Los Angeles Angels manager Mike Scioscia, left, talks with home plate umpire Fieldin Culbreth during the ninth inning of Wednesday’s game. | Associated Press

Ventura understands why Robertson was bothered by Scioscia

SHARE Ventura understands why Robertson was bothered by Scioscia
SHARE Ventura understands why Robertson was bothered by Scioscia

Robin Ventura didn’t agree, but he also didn’t have much of an issue with David Robertson calling Angels manager Mike Scioscia “bush league” after Wednesday night’s game.

“Nah, I mean guys are emotional man. They play,” Ventura said. “Do I think Scioscia is? No, but when a guy is on the mound and he’s emotional, he’s in the middle of it, stuff gets said.”

During the ninth inning of what turned into a 3-2, 13-inning win over Los Angeles, Robertson struck out Erick Aybar on a ball in the dirt. Tyler Flowers was ruled to have tagged Aybar on the way to first, which was challenged via replay. After the call stood, Scioscia came back out to get an explanation from umpire Fieldin Culbrethfollowing the review, which could be interpreted as against the rules. Scioscia also stood by home plate, keeping Robertson from throwing warm-up pitches to stay loose.

“I think that one is just getting clarification. He wasn’t arguing about a safe or out call, but you’re getting clarification,” Ventura said. “So there have been times when you’ve been able to go out there and talk to him about how it all went down and what was the reasoning for it. And you have a little leeway on that. It’s not like just a safe-out call.”

Still, it bothered Robertson, which Ventura understood.

“Yeah, a guy is out there on the mound, he can be upset,” Ventura said. “I think any guy, any closer is that way, or any pitcher that’s waiting around. I don’t see him any different than anybody else.”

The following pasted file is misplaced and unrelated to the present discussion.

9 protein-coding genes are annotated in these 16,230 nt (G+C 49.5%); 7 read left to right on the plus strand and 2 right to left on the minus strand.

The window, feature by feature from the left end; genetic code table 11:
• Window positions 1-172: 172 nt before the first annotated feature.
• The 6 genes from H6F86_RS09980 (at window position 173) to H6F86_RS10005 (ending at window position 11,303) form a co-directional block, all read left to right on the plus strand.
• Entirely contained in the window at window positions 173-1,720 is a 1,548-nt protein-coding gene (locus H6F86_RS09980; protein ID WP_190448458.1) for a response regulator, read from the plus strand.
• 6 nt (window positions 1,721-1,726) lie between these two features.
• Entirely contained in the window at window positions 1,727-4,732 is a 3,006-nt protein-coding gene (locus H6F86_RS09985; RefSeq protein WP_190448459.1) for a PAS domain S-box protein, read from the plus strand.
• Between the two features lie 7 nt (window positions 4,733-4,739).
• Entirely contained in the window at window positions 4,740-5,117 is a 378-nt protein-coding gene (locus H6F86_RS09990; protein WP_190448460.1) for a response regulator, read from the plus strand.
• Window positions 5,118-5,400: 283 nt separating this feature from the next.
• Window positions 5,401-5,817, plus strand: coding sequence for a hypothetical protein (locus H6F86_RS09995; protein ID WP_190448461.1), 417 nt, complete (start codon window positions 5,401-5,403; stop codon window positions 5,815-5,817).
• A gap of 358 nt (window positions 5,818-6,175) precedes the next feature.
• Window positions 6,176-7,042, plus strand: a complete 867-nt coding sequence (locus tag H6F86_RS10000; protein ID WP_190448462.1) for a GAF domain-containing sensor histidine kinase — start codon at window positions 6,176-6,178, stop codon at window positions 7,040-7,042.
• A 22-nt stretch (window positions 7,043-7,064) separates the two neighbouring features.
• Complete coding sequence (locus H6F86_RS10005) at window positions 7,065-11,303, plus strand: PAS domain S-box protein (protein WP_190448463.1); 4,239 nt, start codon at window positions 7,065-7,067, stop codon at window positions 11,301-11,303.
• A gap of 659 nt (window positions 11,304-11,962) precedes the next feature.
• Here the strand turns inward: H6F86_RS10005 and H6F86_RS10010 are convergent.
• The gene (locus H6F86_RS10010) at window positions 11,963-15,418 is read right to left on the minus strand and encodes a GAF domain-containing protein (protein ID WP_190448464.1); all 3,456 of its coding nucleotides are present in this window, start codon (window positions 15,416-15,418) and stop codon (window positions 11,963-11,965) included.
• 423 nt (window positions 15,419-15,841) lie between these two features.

Who are you?

The Sox enter Friday’s game after a three-game sweep of the Angels. That followed getting swept in Kansas City, continuing the on-again, off-again nature of the season.

And by now, Ventura doesn’t really know which version of his team will show up.

“When these guys get hot they go on a nice little roll. And when it doesn’t go that way it seems like it probably stays that way a little bit,” Ventura said. “We’ve been definitely a hot-and-cold team this year. So you hope there’s a little more consistency with the hot that it happens for a while.”

Adam Eaton said he wishes the Sox could be more consistent, “as I think many White Sox fans would agree with.”

“We don’t need to lose three and then win three. Let’s just play good, consistent baseball, and hopefully we can continue to bring that into this weekend,” Eaton said. “A good series against a good team like the Angels hopefully can propel us into a good weekend.”

Good news

The Sox said surgery on Micker Adolfo’s left ankle was successful. Adolfo, an 18-year-old prospect playing in Arizona, suffered a fractured fibula and ligament damage on a slide.

Rick Hahn said he should be without restriction by spring training.

“We are talking about a kid who would be a senior in high school right now. He certainly has youth on his side in terms of this recovery. We certainly have a great deal of development time ahead of us on our side so that in all probability this is not a long term major setback,” Hahn said. “Obviously it’s disappointing he wasn’t able to get through the whole season healthy.”

Hahn also said Micah Johnson is in Arizona rehabbing a left hamstring injury and should be back at Triple-A Charlotte in a week or 10 days.

He’s back

Emilio Bonifacio (left oblique strain) was reinstated from the 15-day disabled list while Leury Garcia was optioned to Charlotte.

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